Motorcycle Helmet Study Confirms Face Saving Facts


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Helmet Study Proves Face Saving Facts - MOTORESS

Motorcycle Helmet Study Confirms Face Saving Facts

According to a new study of motorcycle collisions, bikers were less than half as likely to break a nose or dent a jaw when they were wearing protection. In this motorcycle helmet study…

Significant data confirm that the use of helmets reduce mortality, traumatic brain injury, and cervical spine injury and improve functional outcomes after a motorcycle crash. The relationship between facial injury and motorcycle helmets, however, has not been well-studied. A recent Cochrane review concluded that further research is needed to address the insufficient evidence on the effect of helmets on facial injury. Furthermore, reliable and valid data on the effect of helmets on facial injury are needed to better inform ongoing debates regarding mandatory helmet laws in the United States and worldwide. The objective of this study was to use the largest available trauma database to determine the effect of motorcycle helmets on the likelihood of developing a facial injury after a motorcycle collision.

The leader of this motorcycle helmet study Dr. Joseph Crompton and surgeon from the University of California, Los Angeles stated, “The number of motorcycles on the road and the number of collisions in the last several years has just risen precipitously. There’s an ongoing debate about whether state governments should require bikers to wear helmets”, he added. “And the number of states with those laws has decreased in the last few decades, due to lobbying from the motorcycle community”. Crompton, who rides a motorcycle, told Reuters Health – “I think it certainly supports the idea that there should be mandatory helmet laws”.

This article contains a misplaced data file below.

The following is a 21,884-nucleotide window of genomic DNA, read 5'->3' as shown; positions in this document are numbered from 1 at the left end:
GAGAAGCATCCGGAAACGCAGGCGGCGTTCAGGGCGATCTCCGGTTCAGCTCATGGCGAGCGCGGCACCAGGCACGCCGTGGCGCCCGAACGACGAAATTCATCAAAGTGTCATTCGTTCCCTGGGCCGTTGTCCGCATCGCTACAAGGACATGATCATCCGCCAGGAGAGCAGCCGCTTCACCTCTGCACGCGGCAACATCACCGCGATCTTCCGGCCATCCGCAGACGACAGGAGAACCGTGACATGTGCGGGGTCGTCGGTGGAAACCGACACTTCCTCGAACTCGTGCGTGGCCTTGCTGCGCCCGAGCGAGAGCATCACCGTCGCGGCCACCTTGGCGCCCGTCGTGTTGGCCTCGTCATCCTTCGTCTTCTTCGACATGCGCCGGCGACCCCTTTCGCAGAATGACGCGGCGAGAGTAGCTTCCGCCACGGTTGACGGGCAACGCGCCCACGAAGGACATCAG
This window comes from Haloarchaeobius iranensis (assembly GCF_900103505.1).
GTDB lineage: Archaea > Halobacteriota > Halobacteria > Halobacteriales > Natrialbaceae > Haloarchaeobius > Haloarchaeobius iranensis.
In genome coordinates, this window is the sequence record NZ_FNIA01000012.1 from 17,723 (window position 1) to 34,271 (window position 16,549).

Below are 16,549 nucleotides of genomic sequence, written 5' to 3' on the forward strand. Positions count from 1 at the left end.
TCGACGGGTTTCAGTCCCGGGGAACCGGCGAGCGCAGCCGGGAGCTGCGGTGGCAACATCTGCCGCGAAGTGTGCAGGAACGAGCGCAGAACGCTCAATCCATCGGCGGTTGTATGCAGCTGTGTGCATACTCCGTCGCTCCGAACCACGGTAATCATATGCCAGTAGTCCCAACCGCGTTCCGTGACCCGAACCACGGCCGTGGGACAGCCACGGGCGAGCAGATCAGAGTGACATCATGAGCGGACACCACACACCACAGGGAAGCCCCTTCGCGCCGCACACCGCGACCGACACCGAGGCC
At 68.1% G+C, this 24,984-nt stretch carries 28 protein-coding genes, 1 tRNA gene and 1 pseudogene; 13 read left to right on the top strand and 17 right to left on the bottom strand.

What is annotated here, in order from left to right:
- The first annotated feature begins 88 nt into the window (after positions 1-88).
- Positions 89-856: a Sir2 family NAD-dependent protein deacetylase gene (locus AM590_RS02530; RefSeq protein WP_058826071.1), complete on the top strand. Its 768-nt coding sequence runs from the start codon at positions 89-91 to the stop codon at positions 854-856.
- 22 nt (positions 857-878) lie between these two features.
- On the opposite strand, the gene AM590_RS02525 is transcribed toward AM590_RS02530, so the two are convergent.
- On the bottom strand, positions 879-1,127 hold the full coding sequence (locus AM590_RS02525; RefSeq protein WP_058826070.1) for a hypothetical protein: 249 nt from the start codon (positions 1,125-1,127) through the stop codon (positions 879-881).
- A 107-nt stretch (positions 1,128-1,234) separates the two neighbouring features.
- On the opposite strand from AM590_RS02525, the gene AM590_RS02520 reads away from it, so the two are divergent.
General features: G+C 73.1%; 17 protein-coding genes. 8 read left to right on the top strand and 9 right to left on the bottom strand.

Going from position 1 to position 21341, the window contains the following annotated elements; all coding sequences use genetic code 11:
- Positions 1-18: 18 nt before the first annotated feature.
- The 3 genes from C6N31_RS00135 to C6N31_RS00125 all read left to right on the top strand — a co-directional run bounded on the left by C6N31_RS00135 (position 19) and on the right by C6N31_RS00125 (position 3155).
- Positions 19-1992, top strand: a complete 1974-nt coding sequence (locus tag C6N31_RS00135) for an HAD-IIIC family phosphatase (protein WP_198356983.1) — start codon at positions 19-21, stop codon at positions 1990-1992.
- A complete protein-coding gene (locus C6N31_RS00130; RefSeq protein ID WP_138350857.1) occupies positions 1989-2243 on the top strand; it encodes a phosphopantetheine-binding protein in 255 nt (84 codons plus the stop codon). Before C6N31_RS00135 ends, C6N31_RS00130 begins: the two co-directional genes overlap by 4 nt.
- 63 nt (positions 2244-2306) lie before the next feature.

For the new study, he and his colleagues consulted information from the National Trauma Data Bank, including records of more than 46,000 bikers sent to U.S. hospitals after a collision in 2002 through 2005.  Seventy-seven percent of bikers were wearing helmets at the time of the crash. And that proved to be a face-saving decision, according to findings published in the Archives of Surgery.

77 Percent of Bikers Wearing Helmets at Time of Crash Prevented Face Related Harm

In total, about 1,700 bikers suffered nose injuries, 2,300 had eye injuries and 800 busted their jawbones. Another 1,400 had face bruises from the collision.  But helmeted bikers were less likely to come away with each of those injuries, and had a 60-percent lower chance of suffering any serious face-related harm compared to helmet-free riders, the researchers reported Monday in the Archives of Surgery.

Crompton said it’s been well documented that wearing a helmet protects motorcyclists against traumatic head injuries and death in the event of a crash. Now, he noted, there’s conclusive data showing facial injuries can be added to that list.

The researchers didn’t have information on the type of helmets bikers were wearing, so they couldn’t tell if having a face shield, for example, affected the risk of injury.

Dr. Peter Layde, co-director of the Injury Research Centre at the Medical College of Wisconsin in Milwaukee, said face shields likely play some role in preventing injury, but helmets can also absorb blows to the side of the head and prevent fractures there from extending to the face.

According to the Insurance Institute for Highway Safety, 19 states and Washington, D.C. have laws requiring all motorcyclists wear a helmet. Another 28 states only require some bikers – such as those under 21 or under 18 – to wear a helmet, and Illinois, Iowa and New Hampshire have no motorcycle helmet laws.

“I don’t think anyone really argues with the logic that if you wear a helmet, you’re going to have fewer facial injuries,” said Dr. Terence O’Keeffe, a surgeon from the University of Arizona Medical Centre in Tucson, who has studied motorcycle accidents and injuries. “When I see people in the (emergency room), I can usually tell immediately what kind of bike they were on and if they were wearing their helmet or not,” O’Keeffe, who also didn’t take part in the new research, told Reuters Health.

“There’s not a single study that suggests motorcycle helmets are a bad thing when it comes to motorcyclists.” But O’Keeffe said the anti-helmet motorcycle lobby and its power to bring money and tourism to or from a state, has dwarfed the science.
“I think the bigger issues are, how do we truly persuade legislatures to decide it’s worth having a motorcycle helmet law?”

Read the full study data here
Article course: Reuters health/Chicago Tribune